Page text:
Once the composition has no errors it generates the source code of the application, that can be directly compiled and executed.
Here an important issue arises: how do we know what tasks a component can solve? In other words, we have to link the methods in the bottom layer of the COLIBRI platform -the jCOLIBRI framework- with the tools in the top layer. To address this issue we have developed an approach based on Annotations. Annotations represent meta-information in the source code and allow us to document classes, methods or even variables. Then there are several ways to process and extract this information. The most popular example of annotations is the JavaDoc tool, which generates HTML documentation of the source code from simple tags.
jCOLIBRI 2.3 uses this mechanism to annotate every component with information about its behaviour. That is the only difference between jCOLIBRI v2.1 and v2.3. In this way, composition tools can automatically analyse the source code and obtain the components able to solve a concrete task.
The design of these components is very related to the research field as they will implement the different
algorithms developed by researchers. Therefore, this is the second main task of expert researchers. However, we don’t expect that expert researchers will implement the components. This task will be delegated to users in a “developer” role. We also contemplate the role of “junior researcher” that could design and even implement his own experimental components. Then, these components could be shared to the community by means of the COLIBRI platform.
The main advantage of the TBD process is that it provides an easy to use experimental environment to test new designs and components. This feature is also very interesting for teaching. Lecturers can use our tools to prepare assignments with existing (or even new templates) and let students configure different systems and evaluate their performance.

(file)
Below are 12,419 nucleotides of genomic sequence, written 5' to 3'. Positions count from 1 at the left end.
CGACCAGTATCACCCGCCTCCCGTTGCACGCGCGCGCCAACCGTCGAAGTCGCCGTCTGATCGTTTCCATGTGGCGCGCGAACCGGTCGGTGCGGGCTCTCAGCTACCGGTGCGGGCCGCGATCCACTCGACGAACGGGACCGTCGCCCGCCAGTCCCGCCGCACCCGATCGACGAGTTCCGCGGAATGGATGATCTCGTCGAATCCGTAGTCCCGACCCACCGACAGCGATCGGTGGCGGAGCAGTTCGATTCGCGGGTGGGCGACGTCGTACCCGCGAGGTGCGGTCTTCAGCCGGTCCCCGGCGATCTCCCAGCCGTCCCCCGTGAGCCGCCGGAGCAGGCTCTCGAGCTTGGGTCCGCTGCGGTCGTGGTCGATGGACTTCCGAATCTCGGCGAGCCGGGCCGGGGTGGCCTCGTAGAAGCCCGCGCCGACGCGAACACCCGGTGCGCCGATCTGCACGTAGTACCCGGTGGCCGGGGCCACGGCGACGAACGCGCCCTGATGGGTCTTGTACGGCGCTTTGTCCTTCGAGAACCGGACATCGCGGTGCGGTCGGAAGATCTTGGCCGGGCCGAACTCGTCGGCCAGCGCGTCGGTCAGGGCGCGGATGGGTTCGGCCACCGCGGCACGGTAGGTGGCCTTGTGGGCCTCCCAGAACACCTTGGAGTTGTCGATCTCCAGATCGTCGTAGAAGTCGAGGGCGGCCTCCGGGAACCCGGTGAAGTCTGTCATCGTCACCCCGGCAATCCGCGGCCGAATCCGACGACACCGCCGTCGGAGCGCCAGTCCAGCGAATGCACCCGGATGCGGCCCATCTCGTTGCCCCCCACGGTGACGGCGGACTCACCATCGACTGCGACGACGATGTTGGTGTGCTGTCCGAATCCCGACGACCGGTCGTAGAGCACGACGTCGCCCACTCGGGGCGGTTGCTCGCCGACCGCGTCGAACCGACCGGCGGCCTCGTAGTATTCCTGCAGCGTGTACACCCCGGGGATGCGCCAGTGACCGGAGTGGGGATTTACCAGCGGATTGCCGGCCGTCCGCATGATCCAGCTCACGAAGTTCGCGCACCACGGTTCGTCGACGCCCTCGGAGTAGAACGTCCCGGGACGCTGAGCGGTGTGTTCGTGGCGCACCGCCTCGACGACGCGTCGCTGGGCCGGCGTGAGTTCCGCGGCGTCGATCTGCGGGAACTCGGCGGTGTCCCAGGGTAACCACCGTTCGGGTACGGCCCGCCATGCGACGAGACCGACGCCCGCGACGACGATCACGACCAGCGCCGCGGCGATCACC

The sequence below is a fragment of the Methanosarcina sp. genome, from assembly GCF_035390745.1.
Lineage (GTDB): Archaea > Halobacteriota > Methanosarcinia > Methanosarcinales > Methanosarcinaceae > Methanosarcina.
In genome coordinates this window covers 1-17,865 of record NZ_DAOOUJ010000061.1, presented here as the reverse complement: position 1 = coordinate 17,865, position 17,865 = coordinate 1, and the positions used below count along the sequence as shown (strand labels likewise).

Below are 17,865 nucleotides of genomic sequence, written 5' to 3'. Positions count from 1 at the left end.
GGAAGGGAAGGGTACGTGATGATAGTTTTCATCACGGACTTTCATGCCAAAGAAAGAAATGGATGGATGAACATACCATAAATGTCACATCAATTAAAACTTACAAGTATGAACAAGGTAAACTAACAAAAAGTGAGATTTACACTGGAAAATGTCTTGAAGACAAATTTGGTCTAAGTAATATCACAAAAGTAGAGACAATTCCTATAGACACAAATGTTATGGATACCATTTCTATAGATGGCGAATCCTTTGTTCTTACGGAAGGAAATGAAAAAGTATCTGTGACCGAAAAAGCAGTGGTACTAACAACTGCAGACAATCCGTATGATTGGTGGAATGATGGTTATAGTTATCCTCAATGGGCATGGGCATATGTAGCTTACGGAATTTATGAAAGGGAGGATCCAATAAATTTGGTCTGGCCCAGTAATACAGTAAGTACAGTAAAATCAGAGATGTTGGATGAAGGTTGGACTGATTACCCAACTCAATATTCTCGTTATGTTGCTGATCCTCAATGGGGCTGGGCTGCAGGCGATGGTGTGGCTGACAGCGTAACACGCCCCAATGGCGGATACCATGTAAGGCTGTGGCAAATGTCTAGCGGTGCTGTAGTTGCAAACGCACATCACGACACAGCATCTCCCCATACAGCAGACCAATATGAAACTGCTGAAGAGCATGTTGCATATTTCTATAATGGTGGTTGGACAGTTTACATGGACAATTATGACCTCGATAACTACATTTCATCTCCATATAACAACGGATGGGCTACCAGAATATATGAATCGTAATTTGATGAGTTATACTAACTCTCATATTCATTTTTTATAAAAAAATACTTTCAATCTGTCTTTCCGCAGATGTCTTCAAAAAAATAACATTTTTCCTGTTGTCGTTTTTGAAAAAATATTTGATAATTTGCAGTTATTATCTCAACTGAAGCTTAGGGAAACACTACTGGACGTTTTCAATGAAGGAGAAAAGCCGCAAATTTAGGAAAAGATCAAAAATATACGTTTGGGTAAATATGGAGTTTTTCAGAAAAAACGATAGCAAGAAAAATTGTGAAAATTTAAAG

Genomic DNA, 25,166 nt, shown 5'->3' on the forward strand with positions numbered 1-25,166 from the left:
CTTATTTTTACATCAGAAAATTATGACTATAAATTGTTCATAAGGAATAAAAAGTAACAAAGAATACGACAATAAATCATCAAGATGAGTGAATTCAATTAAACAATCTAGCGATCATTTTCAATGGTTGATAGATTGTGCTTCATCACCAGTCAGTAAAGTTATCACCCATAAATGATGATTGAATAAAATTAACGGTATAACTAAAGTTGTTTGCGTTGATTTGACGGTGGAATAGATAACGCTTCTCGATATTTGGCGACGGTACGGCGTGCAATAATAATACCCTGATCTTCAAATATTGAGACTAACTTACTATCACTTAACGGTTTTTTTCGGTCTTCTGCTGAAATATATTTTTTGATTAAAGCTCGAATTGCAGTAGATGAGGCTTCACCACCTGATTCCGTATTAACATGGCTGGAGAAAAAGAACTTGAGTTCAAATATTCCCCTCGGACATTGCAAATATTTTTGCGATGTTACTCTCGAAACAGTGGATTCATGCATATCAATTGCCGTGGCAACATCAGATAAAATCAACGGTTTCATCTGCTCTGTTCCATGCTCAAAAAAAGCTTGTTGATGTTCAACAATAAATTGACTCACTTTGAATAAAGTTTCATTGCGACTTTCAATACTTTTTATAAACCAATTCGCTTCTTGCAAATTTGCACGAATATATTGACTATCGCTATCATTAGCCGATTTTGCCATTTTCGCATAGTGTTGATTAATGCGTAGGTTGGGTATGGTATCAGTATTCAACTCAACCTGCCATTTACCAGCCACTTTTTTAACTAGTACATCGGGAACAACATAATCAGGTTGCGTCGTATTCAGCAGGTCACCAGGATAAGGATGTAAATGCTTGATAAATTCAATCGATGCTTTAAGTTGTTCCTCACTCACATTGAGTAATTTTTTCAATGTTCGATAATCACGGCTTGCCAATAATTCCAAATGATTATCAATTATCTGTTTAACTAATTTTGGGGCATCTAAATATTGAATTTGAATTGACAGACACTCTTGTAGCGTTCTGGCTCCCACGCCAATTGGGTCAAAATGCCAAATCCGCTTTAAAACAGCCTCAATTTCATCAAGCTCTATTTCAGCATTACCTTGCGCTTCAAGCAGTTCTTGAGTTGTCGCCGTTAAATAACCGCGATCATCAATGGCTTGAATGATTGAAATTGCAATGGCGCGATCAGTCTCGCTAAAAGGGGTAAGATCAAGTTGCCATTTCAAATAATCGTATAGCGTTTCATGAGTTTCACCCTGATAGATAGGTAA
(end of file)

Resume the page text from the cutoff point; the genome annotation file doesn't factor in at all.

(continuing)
Up to now we have left aside the non-academic uses of the platform. As we will see in the following sections, the TBD tools let users generate automatically most of the code that implements their CBR application. Therefore, it could be used by development teams in commercial companies to increase their productivity when generating such systems. Here, experienced (head) developers will have a similar role to expert researchers, and they will be in charge of supervising the implementation of the required components, which will be performed by regular developers.
Summarizing, the COLIBRI Development Process consists of:
- Expert users design new templates that define the behaviour of a CBR system by means of tasks.
- Users are able to find and retrieve the most suitable template according to the prerequisites of the CBR application they wish to build.
- Users configure the retrieved template by selecting the components that provide the behaviour required by each task in the template.
- Once the configuration is completed our graphical environment generates the source code of the application.
- Complementary tools let users compile, execute and evaluate the generated application.
- The components required to instantiate the templates are generated by developers.
We have created a video showing the features of COLIBRI Studio. It shows the tools, wizards and the Template-Based Design process.